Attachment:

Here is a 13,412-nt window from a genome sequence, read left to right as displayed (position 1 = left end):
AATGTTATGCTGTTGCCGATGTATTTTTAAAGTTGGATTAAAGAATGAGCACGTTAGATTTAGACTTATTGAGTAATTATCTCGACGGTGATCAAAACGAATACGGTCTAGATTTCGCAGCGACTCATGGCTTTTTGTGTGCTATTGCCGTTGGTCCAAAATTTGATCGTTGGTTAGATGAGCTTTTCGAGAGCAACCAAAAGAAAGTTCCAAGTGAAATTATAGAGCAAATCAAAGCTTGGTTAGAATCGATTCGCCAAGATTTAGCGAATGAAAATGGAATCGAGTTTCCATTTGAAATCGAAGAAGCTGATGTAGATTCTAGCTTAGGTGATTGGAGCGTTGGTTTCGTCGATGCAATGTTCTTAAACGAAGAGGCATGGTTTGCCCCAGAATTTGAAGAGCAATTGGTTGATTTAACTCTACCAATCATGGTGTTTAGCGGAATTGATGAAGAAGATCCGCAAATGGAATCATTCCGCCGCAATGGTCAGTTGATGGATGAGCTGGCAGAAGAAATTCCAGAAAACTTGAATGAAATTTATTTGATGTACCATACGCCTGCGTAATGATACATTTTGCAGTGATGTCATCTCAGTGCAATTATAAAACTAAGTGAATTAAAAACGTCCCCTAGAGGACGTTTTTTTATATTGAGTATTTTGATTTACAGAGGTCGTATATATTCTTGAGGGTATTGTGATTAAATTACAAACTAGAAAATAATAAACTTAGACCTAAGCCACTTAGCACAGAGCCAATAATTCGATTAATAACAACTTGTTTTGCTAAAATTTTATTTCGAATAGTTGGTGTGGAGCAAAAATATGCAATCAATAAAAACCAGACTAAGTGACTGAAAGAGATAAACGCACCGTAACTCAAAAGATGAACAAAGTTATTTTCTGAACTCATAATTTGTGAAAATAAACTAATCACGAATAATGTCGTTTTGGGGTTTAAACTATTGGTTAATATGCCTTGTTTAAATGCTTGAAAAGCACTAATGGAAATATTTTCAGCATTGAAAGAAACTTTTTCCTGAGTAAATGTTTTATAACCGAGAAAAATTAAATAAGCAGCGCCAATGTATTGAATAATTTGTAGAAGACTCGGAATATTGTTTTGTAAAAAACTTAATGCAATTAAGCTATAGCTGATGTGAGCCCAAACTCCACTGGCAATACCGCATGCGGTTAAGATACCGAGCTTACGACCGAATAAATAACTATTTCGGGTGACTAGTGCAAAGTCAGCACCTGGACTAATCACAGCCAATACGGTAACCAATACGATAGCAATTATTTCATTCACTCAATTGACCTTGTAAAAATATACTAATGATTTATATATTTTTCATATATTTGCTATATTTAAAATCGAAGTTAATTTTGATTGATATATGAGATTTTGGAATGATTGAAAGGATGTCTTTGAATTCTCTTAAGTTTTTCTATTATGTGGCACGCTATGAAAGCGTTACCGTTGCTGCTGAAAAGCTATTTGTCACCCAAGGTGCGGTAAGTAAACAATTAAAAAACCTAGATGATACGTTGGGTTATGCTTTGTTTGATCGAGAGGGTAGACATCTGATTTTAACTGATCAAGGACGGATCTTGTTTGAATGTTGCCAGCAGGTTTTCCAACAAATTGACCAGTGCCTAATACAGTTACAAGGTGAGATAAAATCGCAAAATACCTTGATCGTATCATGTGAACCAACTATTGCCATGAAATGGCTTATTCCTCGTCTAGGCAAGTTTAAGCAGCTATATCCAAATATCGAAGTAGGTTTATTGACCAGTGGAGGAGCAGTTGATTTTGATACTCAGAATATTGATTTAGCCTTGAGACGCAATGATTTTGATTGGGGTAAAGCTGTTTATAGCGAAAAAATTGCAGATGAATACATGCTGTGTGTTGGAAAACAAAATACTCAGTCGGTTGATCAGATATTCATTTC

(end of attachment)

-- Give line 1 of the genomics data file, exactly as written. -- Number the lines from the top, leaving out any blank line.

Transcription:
Here is a 13,412-nt window from a genome sequence, read left to right as displayed (position 1 = left end):